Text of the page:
By Marcia Yudkin
In 1994, a young investment banker named Jeff Bezos incorporated a company called Cadabra (after “Abracadabra”) to sell books online.
He had second thoughts about the name, however, after talking to his lawyer on the phone one day.
“Cadaver?” repeated the lawyer in astonishment.
Bezos changed the name of his ecommerce company to Amazon, as you have undoubtedly figured out. It’s fun to speculate how ecommerce might have developed differently with a trailblazer that bore a name that sounded like a dead body.
More important, though, is a lesson that’s still being belatedly learned all over the world by entrepreneurs who send their products and companies out into the world with names that flunk what I call the “telephone test”: Can people understand the name when it’s pronounced all by itself on the telephone?
After all, when you publicize your product or company, or even just carry on routine business, you’ll have to say its name to others over the phone – and on the radio, where people may get interviewed by phone. If people misunderstand and either laugh or cringe, or can’t understand the sounds you uttered, you have a big strike against you. And if folks who hear it tend to repeat it wrongly, that likewise puts an obstacle in the way of your success.
Why People Become Confused
Sounds come through less clearly on the telephone, according to Rebecca Shafir, a speech/language pathologist and brain fitness expert who is the author of The Zen of Listening.
“Telephones make speech sound artificial because they filter out sound frequencies under 250 hz,” Shafir says. “Phones also filter out frequencies above 3000 hz, leading listeners to confuse ‘s’ with ‘f’ and ‘b’ with ‘d, ‘t’ and ‘v.’ Accents, room acoustics and background noise may complicate the signal further.”
Factors that can get in the way of a name making sense to the ear include unfamiliar or foreign sequences of sounds. Zion National Park in Utah was originally called Mukuntuweap – its Paiute Indian name. In 1918, the director of the newly established U.S. National Park Service changed its official name to Zion on the grounds that people feel more comfortable visiting a place when they can pronounce its name.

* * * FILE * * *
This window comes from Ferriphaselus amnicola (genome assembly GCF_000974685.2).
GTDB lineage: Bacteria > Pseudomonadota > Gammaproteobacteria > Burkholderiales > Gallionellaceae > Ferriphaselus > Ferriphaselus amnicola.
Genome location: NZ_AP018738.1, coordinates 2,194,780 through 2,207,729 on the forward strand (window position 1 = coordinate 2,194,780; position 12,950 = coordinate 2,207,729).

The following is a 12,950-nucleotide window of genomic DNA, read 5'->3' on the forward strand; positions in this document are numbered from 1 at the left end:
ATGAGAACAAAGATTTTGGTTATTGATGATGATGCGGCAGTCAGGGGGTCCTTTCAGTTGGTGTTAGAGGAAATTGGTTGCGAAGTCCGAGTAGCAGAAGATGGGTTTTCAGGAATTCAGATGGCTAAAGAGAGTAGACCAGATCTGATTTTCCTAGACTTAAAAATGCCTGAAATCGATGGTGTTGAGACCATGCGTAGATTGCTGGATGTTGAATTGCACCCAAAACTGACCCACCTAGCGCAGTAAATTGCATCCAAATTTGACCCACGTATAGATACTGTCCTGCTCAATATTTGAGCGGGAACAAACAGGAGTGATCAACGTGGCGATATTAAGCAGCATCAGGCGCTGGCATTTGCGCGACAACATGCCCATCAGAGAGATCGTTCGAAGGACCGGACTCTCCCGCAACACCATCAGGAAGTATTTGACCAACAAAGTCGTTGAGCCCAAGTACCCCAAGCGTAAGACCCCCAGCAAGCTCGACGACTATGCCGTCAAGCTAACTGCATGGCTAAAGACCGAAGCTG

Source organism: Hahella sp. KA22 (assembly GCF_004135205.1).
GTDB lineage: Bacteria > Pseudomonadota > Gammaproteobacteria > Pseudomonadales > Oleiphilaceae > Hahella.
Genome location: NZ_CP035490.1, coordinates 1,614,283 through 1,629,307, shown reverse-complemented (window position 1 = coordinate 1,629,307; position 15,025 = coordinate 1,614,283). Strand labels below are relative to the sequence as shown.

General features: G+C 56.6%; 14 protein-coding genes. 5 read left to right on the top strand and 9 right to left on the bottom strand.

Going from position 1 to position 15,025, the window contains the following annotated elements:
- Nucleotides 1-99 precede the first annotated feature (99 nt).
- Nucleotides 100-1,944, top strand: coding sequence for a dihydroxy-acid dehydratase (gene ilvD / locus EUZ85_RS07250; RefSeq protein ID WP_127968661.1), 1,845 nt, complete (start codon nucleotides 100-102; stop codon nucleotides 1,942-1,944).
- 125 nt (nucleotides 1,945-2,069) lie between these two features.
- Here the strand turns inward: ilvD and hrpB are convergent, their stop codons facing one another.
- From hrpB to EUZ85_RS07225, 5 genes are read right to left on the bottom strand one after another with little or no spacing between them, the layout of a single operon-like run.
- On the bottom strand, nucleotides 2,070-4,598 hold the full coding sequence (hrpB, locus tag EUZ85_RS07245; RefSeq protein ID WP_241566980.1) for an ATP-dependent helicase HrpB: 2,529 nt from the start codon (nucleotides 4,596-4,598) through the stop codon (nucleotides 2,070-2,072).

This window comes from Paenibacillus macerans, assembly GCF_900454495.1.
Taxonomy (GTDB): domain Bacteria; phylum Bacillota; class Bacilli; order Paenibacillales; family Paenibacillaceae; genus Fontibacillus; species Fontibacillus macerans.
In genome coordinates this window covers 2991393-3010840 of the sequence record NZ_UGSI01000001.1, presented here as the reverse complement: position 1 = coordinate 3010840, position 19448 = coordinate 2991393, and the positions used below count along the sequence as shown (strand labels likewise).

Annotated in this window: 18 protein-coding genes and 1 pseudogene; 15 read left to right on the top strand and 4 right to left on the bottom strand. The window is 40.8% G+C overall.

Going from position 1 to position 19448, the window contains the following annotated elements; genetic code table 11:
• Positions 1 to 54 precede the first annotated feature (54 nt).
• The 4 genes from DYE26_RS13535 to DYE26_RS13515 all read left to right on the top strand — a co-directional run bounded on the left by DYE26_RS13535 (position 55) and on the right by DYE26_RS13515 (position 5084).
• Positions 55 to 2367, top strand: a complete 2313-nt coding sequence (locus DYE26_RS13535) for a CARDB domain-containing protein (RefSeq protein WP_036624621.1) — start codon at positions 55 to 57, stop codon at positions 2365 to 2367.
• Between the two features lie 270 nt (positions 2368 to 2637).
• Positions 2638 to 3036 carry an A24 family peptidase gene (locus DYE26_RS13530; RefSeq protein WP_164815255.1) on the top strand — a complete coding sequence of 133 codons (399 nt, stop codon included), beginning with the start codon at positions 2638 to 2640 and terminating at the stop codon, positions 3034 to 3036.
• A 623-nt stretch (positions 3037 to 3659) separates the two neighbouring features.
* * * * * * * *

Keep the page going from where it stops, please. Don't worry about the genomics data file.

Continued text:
Comprehension suffers when syllables don’t follow English-language patterns – as with Internet startup names like GlibJix, Kazalup and Blaxnort (which I made up, but without exaggerating).
Just how easily our minds jumble up what’s coming into the ear can be seen in the many comic versions of song lyrics, where people hear the Beatles line, “The girl with kaleidoscope eyes,” for example, as “The girl with colitis goes by” or “Gladly the cross I’d bear” from a church hymn as “Gladly, the cross-eyed bear.”
Likewise, someone who’s not from California can mishear PG&E, that state’s big utility company, as “Peach Eating.”
How to Test Your New Name
Putting a name to the telephone test is simple. Actually use a phone and tell someone who knows nothing about your business the name you’ve chosen or are considering. Repeat this several times with different people.
If you have to spell the name or explain it to have them understand it, or if they react like Jeff Bezos’s attorney, go back and brainstorm more.
Where to Find Help
Through September 10, get $20 off Marcia’s new “Renaming Your Business” online course with this coupon. This course is perfect for companies and nonprofits that are considering changing their own name or the name of a product, service or event.